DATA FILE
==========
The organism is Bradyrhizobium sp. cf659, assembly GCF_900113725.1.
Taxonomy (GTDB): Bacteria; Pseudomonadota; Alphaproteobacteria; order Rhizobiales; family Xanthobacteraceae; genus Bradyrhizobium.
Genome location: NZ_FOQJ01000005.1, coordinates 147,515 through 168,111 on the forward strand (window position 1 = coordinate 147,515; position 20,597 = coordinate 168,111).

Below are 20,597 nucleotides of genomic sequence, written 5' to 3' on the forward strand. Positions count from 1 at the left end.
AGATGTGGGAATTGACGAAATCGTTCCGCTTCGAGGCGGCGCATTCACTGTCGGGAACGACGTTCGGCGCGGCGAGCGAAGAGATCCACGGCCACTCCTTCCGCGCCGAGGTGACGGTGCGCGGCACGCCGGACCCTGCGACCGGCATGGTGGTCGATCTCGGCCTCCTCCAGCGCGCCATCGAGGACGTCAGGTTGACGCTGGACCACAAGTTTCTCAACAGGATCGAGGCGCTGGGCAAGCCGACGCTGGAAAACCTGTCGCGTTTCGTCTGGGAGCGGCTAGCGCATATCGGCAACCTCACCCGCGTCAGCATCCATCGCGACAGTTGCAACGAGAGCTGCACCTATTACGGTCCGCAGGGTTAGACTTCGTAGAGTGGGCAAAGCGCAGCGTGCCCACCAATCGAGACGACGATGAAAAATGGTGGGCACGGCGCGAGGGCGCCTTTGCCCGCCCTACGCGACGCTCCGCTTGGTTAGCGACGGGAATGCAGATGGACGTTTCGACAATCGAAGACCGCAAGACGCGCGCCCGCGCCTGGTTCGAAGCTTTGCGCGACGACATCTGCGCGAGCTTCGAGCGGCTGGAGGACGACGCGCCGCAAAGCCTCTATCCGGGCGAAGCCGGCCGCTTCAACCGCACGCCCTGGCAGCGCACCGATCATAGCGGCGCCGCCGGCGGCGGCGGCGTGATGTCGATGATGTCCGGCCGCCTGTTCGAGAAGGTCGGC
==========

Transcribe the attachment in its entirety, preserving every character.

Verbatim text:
The organism is Bradyrhizobium sp. cf659, assembly GCF_900113725.1.
Taxonomy (GTDB): Bacteria; Pseudomonadota; Alphaproteobacteria; order Rhizobiales; family Xanthobacteraceae; genus Bradyrhizobium.
Genome location: NZ_FOQJ01000005.1, coordinates 147,515 through 168,111 on the forward strand (window position 1 = coordinate 147,515; position 20,597 = coordinate 168,111).

Below are 20,597 nucleotides of genomic sequence, written 5' to 3' on the forward strand. Positions count from 1 at the left end.
AGATGTGGGAATTGACGAAATCGTTCCGCTTCGAGGCGGCGCATTCACTGTCGGGAACGACGTTCGGCGCGGCGAGCGAAGAGATCCACGGCCACTCCTTCCGCGCCGAGGTGACGGTGCGCGGCACGCCGGACCCTGCGACCGGCATGGTGGTCGATCTCGGCCTCCTCCAGCGCGCCATCGAGGACGTCAGGTTGACGCTGGACCACAAGTTTCTCAACAGGATCGAGGCGCTGGGCAAGCCGACGCTGGAAAACCTGTCGCGTTTCGTCTGGGAGCGGCTAGCGCATATCGGCAACCTCACCCGCGTCAGCATCCATCGCGACAGTTGCAACGAGAGCTGCACCTATTACGGTCCGCAGGGTTAGACTTCGTAGAGTGGGCAAAGCGCAGCGTGCCCACCAATCGAGACGACGATGAAAAATGGTGGGCACGGCGCGAGGGCGCCTTTGCCCGCCCTACGCGACGCTCCGCTTGGTTAGCGACGGGAATGCAGATGGACGTTTCGACAATCGAAGACCGCAAGACGCGCGCCCGCGCCTGGTTCGAAGCTTTGCGCGACGACATCTGCGCGAGCTTCGAGCGGCTGGAGGACGACGCGCCGCAAAGCCTCTATCCGGGCGAAGCCGGCCGCTTCAACCGCACGCCCTGGCAGCGCACCGATCATAGCGGCGCCGCCGGCGGCGGCGGCGTGATGTCGATGATGTCCGGCCGCCTGTTCGAGAAGGTCGGC